Tunis: The Timboroa - Eldoret road is a Class A international trunk road of about 73 km. The road is part of the Northern Corridor International Trunk Road, which serves as a major transit route for traffic to and from Uganda, Rwanda, Burundi, eastern DRC and southern Sudan. The project road passes through the trading centers of Timboroa, Nabkoi, Kondoo, Burnt Forest, Cheptiret and Eldoret municipalities. The project road also traverses rich agricultural land where large scale subsistence and dairy farming are undertaken.
The project road was reconstructed in 1992 with bituminous surfacing and currently operates beyond capacity, carrying a weighted average of about 4,200 vehicles per day. The road has since deteriorated and requires timely rehabilitation. Currently the first 25 km of the road is in very poor physical condition, with severe wheel path rutting and eroded shoulders, and the remaining 48 km requires improvement in structural and riding quality. Other sections of the Northern Corridor are also either rehabilitated or considered for rehabilitation using financial resources from the Government, EU and the World Bank.
The project under considerations will have the following components:
ATimboroa - Eldoret Road Rehabilitation Works:This component involves rehabilitation works for the 73 km road to a bituminous standard (Asphalt Hot Mix) road including earthwork, pavement construction, maintenance/repair of existing bridges, execution of drainage structures, trailer park, road safety devices, lay-bys, and environmental and social mitigation measures.
BConstruction Supervision: This component involves construction supervision services for the civil works described above.
CEldoret Town Bypass study: This component involves the feasibility, environmental and social impact assessment and preliminary design study of the Eldoret town bypass.
DProject Technical and Financial Audits: Under this component, an independent auditor will provide project audit services to ensure that the proceeds of the loan are used economically, efficiently and solely for the purpose they are intended. The technical audit will also ensure that the contracting parties are performing as per the requirements of the respective contracts and their objectives are met.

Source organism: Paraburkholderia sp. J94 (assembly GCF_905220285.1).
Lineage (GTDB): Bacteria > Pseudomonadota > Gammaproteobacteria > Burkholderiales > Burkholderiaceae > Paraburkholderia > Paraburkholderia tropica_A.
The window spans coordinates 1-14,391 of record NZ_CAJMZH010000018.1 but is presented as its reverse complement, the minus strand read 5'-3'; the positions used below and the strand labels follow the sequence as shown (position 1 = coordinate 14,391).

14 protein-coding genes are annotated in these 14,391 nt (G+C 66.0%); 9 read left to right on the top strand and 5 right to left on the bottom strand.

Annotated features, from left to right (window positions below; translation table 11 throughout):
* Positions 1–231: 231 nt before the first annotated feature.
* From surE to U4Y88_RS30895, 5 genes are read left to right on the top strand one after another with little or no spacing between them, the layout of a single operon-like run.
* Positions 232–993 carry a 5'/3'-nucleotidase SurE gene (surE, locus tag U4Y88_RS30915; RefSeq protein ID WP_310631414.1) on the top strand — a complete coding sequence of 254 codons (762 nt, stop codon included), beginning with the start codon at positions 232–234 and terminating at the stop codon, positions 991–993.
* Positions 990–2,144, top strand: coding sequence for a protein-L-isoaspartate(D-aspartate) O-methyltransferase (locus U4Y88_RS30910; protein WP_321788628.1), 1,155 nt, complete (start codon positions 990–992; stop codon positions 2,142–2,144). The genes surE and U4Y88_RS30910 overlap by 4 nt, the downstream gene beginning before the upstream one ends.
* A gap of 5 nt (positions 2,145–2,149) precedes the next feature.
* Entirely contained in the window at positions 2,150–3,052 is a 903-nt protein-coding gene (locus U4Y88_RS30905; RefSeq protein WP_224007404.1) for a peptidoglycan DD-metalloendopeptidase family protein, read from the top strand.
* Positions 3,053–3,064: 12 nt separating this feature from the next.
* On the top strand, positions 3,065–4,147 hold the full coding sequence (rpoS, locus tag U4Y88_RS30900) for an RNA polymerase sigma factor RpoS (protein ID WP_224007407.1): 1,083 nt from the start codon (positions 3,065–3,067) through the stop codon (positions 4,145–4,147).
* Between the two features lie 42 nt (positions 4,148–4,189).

ECompensation and Relocation of Services: This component makes provision for adequate compensation of Project Affected People identified in the Project Environmental and Social Impact Assessment, and relocation of utilities.
Rationale: The Government launched the long-term development strategy, Vision 2030, and the first five-year Medium Term Plan (MTP) for the period 2008-2012. The MTP has three overarching pillars namely, economic, social and political. The pillars are anchored on the foundations of macroeconomic stability, continued governance reforms, expansion of economic infrastructure, science technology and innovation, and land reform. The development of physical infrastructure in the MTP is seen as the basis for socio-economic transformation covering roads, water and sanitation, energy, and telecommunication.
The objective of the transport policy in Kenya is "to create an enabling framework to nurture the development of a safe, efficient and affordable transport system, whilst maintaining the leading edge of technological advancement in a rapidly changing and globalised environment". To achieve this object in the road sub sector, MTP targets include reconstruction and rehabilitation of 1,364 km of failed roads sections and construction of 1,950 km of new roads by 2012.
The rehabilitation of Timboroa - Eldoret road, which is a section of the Northern Transport Corridor and functions as a major transit route for traffic to and from Uganda, Rwanda, Burundi, eastern DRC and southern Sudan, will also facilitate regional integrations in addition to improving the efficiency of transport. The Bank is also financing regional road projects, which are connecting Kenya with Tanzania and Ethiopia. All of the above national strategies and plans are in line with Bank's Medium Term Strategy (2008-2012) which prioritizes support to infrastructure development as a key area for the Bank's future assistance and also promotes regional integration. Financing the proposed Project will ensure the Bank's continued involvement and leading support for the transport sector in Kenya.
The Benefits of the Project are: "Increased transit cargo and Intra-regional trade between Kenya and Uganda, Rwanda, Burundi, Democratic Republic of Congo and Southern Sudan "Improved standard of living "Transport cost and travel time between Nairobi and Kampala reduced